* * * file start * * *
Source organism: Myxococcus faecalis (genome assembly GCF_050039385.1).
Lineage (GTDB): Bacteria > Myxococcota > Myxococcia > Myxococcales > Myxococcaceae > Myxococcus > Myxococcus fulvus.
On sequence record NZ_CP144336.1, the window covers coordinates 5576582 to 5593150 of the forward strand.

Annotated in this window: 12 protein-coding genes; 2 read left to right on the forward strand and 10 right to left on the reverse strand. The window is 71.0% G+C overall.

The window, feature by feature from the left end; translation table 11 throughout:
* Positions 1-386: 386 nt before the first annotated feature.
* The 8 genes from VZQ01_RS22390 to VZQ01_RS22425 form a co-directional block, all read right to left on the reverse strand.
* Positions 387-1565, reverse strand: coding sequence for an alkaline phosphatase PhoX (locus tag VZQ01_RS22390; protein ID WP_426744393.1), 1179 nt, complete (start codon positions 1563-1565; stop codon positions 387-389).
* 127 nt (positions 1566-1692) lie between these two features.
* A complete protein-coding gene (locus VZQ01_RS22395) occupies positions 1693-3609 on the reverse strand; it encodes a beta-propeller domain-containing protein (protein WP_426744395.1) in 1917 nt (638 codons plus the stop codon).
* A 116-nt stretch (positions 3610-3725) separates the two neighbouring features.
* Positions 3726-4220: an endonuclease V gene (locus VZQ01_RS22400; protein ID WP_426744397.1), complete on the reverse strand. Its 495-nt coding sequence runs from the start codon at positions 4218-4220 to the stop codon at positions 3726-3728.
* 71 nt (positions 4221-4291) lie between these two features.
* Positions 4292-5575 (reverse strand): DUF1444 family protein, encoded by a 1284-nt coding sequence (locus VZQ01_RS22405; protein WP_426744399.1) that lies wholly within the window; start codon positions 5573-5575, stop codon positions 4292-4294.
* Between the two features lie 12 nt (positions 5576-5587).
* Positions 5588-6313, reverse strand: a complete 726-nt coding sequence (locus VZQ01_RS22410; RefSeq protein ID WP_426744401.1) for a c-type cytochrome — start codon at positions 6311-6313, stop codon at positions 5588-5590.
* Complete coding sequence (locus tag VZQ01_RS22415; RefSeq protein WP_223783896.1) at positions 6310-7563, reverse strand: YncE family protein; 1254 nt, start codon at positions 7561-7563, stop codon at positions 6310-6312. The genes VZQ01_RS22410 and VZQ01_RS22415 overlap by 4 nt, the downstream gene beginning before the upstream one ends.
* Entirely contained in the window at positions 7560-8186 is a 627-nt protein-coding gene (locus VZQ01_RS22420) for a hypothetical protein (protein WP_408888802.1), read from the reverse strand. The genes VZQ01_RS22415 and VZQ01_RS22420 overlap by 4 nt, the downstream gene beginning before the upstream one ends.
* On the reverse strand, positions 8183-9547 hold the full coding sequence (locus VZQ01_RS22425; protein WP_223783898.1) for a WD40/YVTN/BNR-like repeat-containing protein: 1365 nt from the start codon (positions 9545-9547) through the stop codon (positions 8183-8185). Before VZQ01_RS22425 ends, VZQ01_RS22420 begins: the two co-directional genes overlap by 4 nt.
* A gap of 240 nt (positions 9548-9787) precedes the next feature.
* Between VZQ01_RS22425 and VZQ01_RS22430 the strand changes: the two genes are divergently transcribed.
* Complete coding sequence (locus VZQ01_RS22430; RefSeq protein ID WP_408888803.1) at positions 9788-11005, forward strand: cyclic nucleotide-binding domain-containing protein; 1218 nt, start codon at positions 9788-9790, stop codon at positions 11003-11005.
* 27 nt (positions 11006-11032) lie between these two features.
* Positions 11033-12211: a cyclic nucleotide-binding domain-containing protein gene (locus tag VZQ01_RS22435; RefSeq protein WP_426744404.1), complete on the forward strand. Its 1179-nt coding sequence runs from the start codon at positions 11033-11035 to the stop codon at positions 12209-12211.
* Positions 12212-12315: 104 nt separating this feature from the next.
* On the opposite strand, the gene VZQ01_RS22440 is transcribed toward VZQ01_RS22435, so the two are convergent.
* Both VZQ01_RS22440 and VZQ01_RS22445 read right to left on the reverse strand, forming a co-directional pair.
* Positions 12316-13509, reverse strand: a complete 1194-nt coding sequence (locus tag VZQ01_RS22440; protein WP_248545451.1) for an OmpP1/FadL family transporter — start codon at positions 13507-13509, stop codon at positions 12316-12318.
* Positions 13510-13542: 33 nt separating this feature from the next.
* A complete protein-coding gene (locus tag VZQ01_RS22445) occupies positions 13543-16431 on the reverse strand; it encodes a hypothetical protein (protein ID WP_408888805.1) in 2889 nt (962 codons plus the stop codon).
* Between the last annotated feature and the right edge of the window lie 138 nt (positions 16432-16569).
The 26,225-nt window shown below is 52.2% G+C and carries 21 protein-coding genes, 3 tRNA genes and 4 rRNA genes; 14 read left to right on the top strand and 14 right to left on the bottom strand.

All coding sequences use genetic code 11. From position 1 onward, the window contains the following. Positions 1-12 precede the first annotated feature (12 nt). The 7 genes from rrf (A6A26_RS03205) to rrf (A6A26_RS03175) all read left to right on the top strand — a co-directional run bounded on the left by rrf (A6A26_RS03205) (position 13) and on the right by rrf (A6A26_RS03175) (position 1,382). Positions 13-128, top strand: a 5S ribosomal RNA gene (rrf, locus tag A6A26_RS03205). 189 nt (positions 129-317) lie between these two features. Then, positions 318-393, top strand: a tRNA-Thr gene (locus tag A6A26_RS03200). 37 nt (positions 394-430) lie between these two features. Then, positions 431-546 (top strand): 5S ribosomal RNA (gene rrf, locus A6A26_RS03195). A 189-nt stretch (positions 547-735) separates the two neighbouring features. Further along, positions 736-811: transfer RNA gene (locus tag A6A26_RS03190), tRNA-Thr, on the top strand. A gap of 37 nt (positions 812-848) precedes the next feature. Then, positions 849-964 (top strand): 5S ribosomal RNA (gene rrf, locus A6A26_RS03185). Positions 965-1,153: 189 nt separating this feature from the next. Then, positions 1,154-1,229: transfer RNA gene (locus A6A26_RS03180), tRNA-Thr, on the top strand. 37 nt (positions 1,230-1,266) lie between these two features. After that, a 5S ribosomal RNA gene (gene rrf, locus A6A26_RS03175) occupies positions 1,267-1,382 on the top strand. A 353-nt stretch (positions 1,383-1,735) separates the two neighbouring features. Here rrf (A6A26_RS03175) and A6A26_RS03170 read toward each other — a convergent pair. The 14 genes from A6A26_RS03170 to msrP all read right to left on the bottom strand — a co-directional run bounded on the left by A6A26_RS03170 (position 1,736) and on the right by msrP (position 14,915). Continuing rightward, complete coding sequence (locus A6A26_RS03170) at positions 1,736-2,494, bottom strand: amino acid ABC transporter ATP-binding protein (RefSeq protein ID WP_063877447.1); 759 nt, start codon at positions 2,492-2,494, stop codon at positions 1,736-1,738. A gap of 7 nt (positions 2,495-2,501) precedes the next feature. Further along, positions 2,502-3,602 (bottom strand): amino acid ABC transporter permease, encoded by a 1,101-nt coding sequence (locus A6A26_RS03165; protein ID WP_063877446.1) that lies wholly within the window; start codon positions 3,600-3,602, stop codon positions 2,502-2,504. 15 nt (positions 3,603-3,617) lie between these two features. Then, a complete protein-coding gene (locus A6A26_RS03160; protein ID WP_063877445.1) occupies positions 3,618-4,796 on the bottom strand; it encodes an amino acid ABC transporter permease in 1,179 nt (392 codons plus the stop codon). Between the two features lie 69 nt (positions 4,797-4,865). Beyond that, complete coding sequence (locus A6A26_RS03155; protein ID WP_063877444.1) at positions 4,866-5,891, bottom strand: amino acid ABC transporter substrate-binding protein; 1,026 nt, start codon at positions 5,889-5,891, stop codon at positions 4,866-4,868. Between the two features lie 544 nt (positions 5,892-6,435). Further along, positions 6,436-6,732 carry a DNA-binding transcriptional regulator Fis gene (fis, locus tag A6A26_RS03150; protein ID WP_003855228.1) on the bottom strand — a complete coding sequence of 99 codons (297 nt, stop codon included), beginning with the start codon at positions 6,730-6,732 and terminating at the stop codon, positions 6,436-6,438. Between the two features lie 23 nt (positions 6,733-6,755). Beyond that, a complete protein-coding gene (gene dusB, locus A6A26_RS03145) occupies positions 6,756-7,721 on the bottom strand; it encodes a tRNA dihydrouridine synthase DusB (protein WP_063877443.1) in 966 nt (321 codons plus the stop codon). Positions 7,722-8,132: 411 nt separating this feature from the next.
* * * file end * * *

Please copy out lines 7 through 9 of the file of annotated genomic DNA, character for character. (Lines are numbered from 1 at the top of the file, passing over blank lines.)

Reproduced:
* The 8 genes from VZQ01_RS22390 to VZQ01_RS22425 form a co-directional block, all read right to left on the reverse strand.
* Positions 387-1565, reverse strand: coding sequence for an alkaline phosphatase PhoX (locus tag VZQ01_RS22390; protein ID WP_426744393.1), 1179 nt, complete (start codon positions 1563-1565; stop codon positions 387-389).
* 127 nt (positions 1566-1692) lie between these two features.